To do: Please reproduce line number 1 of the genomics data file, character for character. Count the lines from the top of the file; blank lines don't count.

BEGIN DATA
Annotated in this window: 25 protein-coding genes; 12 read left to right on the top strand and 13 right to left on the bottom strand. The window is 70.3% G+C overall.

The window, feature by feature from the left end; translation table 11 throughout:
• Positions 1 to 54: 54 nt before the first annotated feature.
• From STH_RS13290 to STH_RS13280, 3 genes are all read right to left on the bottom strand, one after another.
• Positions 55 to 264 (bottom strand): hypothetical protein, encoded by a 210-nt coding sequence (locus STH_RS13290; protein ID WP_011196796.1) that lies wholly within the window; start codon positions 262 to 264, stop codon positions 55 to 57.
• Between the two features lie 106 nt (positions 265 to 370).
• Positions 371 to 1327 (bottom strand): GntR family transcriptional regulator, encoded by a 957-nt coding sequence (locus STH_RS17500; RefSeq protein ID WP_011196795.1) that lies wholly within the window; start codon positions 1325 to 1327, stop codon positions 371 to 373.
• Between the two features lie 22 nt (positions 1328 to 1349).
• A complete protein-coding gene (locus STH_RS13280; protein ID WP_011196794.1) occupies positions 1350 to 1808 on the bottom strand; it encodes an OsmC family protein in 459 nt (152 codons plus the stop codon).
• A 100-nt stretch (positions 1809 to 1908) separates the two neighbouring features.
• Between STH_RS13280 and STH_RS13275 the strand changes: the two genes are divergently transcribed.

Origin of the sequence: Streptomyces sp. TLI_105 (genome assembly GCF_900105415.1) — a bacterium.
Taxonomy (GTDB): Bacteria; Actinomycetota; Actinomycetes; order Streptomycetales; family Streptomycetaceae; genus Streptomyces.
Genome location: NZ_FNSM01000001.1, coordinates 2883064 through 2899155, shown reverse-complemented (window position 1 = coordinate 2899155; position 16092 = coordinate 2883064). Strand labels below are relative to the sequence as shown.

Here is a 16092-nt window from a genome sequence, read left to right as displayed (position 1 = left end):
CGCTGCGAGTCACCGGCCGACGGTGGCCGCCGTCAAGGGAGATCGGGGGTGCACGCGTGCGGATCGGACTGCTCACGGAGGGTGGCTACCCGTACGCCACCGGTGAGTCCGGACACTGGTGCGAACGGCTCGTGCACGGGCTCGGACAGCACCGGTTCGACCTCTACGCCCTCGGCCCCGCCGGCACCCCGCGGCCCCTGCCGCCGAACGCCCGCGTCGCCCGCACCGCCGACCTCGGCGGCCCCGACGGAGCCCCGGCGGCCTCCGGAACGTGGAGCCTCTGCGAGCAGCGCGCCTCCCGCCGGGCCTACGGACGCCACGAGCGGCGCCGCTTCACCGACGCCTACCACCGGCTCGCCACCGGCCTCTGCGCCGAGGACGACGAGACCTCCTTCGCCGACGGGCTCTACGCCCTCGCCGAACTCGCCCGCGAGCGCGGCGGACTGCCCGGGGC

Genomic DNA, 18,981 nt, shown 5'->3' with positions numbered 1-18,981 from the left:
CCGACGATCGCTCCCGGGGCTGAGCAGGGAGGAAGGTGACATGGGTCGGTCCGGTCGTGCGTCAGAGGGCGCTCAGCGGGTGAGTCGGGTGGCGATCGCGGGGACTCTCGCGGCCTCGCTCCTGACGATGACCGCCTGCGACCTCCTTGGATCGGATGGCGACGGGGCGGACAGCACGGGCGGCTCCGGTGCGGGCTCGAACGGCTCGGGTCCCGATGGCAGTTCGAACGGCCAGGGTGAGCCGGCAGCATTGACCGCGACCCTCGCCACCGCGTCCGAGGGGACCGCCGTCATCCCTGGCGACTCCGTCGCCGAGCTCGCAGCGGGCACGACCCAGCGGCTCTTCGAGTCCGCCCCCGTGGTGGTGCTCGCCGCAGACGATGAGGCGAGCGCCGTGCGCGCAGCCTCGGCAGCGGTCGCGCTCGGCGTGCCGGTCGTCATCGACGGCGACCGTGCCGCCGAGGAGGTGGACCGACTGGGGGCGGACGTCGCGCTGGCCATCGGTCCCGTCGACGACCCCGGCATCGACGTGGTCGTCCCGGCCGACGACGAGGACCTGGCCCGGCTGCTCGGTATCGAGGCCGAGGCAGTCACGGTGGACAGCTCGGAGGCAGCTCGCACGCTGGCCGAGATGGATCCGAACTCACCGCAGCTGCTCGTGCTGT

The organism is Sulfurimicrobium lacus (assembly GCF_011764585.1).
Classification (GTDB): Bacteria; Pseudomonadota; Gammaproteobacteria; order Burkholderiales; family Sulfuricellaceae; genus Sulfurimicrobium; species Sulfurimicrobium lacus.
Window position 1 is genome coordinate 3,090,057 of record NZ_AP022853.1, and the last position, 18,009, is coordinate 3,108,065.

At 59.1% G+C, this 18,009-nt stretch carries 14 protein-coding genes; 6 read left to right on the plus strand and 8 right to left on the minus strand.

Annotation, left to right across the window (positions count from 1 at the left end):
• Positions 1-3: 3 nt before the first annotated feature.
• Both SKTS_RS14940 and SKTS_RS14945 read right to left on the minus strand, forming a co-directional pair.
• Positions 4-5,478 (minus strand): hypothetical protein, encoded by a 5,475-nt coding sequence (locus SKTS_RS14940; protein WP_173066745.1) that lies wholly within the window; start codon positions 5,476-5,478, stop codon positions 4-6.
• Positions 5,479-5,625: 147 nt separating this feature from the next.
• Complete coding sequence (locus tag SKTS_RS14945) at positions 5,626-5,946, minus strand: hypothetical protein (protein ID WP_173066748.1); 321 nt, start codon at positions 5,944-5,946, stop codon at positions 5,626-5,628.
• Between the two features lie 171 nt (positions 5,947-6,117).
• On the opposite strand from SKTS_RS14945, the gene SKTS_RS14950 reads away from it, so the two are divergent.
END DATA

Annotated in this window: 25 protein-coding genes; 12 read left to right on the top strand and 13 right to left on the bottom strand. The window is 70.3% G+C overall.